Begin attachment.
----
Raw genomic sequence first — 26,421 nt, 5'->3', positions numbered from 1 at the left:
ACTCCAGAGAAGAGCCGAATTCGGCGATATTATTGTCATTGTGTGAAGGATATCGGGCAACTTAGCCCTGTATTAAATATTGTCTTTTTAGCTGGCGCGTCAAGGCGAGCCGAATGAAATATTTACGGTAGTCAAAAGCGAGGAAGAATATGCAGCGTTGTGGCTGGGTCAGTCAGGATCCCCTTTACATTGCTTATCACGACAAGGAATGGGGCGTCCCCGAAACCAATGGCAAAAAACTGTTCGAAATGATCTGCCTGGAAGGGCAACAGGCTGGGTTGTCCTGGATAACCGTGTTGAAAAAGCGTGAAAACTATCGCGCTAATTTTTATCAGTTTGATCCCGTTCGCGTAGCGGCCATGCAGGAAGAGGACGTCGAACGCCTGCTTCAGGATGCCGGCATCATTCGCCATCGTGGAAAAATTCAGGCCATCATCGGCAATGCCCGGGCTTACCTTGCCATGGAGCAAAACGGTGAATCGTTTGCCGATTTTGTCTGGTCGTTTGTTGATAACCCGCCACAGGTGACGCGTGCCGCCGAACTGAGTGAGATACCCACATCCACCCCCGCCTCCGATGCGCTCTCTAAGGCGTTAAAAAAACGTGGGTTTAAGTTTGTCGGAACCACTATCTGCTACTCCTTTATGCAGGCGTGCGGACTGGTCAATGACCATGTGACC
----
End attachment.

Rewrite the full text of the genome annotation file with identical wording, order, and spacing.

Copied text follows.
Raw genomic sequence first — 26,421 nt, 5'->3', positions numbered from 1 at the left:
ACTCCAGAGAAGAGCCGAATTCGGCGATATTATTGTCATTGTGTGAAGGATATCGGGCAACTTAGCCCTGTATTAAATATTGTCTTTTTAGCTGGCGCGTCAAGGCGAGCCGAATGAAATATTTACGGTAGTCAAAAGCGAGGAAGAATATGCAGCGTTGTGGCTGGGTCAGTCAGGATCCCCTTTACATTGCTTATCACGACAAGGAATGGGGCGTCCCCGAAACCAATGGCAAAAAACTGTTCGAAATGATCTGCCTGGAAGGGCAACAGGCTGGGTTGTCCTGGATAACCGTGTTGAAAAAGCGTGAAAACTATCGCGCTAATTTTTATCAGTTTGATCCCGTTCGCGTAGCGGCCATGCAGGAAGAGGACGTCGAACGCCTGCTTCAGGATGCCGGCATCATTCGCCATCGTGGAAAAATTCAGGCCATCATCGGCAATGCCCGGGCTTACCTTGCCATGGAGCAAAACGGTGAATCGTTTGCCGATTTTGTCTGGTCGTTTGTTGATAACCCGCCACAGGTGACGCGTGCCGCCGAACTGAGTGAGATACCCACATCCACCCCCGCCTCCGATGCGCTCTCTAAGGCGTTAAAAAAACGTGGGTTTAAGTTTGTCGGAACCACTATCTGCTACTCCTTTATGCAGGCGTGCGGACTGGTCAATGACCATGTGACC